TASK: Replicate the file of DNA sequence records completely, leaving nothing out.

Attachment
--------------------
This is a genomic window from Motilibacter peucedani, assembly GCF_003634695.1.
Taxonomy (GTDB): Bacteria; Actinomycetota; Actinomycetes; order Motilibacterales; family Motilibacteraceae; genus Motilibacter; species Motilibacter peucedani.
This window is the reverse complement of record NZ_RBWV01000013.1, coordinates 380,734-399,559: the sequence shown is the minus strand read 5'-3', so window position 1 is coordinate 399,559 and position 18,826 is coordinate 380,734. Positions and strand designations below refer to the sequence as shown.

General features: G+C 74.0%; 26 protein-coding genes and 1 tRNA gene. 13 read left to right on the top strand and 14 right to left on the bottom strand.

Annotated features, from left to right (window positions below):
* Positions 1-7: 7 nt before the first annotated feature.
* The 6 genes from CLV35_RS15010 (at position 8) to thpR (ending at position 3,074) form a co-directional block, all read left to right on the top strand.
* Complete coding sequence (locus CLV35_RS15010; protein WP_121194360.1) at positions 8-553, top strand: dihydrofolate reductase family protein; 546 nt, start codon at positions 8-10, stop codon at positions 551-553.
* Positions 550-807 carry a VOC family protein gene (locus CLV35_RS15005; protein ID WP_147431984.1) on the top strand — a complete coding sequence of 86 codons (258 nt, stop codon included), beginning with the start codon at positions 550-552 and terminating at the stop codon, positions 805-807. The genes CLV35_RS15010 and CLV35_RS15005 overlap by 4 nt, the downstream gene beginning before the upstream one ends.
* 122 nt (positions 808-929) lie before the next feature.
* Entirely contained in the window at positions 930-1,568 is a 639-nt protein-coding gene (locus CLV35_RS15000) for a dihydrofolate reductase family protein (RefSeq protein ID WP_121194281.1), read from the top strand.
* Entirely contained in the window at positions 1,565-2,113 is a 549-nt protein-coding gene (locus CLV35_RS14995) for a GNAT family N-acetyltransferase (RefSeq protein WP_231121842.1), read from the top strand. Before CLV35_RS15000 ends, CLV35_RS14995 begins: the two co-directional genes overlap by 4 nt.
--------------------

This is a genomic window from Motilibacter peucedani, assembly GCF_003634695.1.
Taxonomy (GTDB): Bacteria; Actinomycetota; Actinomycetes; order Motilibacterales; family Motilibacteraceae; genus Motilibacter; species Motilibacter peucedani.
This window is the reverse complement of record NZ_RBWV01000013.1, coordinates 380,734-399,559: the sequence shown is the minus strand read 5'-3', so window position 1 is coordinate 399,559 and position 18,826 is coordinate 380,734. Positions and strand designations below refer to the sequence as shown.

General features: G+C 74.0%; 26 protein-coding genes and 1 tRNA gene. 13 read left to right on the top strand and 14 right to left on the bottom strand.

Annotated features, from left to right (window positions below):
* Positions 1-7: 7 nt before the first annotated feature.
* The 6 genes from CLV35_RS15010 (at position 8) to thpR (ending at position 3,074) form a co-directional block, all read left to right on the top strand.
* Complete coding sequence (locus CLV35_RS15010; protein WP_121194360.1) at positions 8-553, top strand: dihydrofolate reductase family protein; 546 nt, start codon at positions 8-10, stop codon at positions 551-553.
* Positions 550-807 carry a VOC family protein gene (locus CLV35_RS15005; protein ID WP_147431984.1) on the top strand — a complete coding sequence of 86 codons (258 nt, stop codon included), beginning with the start codon at positions 550-552 and terminating at the stop codon, positions 805-807. The genes CLV35_RS15010 and CLV35_RS15005 overlap by 4 nt, the downstream gene beginning before the upstream one ends.
* 122 nt (positions 808-929) lie before the next feature.
* Entirely contained in the window at positions 930-1,568 is a 639-nt protein-coding gene (locus CLV35_RS15000) for a dihydrofolate reductase family protein (RefSeq protein ID WP_121194281.1), read from the top strand.
* Entirely contained in the window at positions 1,565-2,113 is a 549-nt protein-coding gene (locus CLV35_RS14995) for a GNAT family N-acetyltransferase (RefSeq protein WP_231121842.1), read from the top strand. Before CLV35_RS15000 ends, CLV35_RS14995 begins: the two co-directional genes overlap by 4 nt.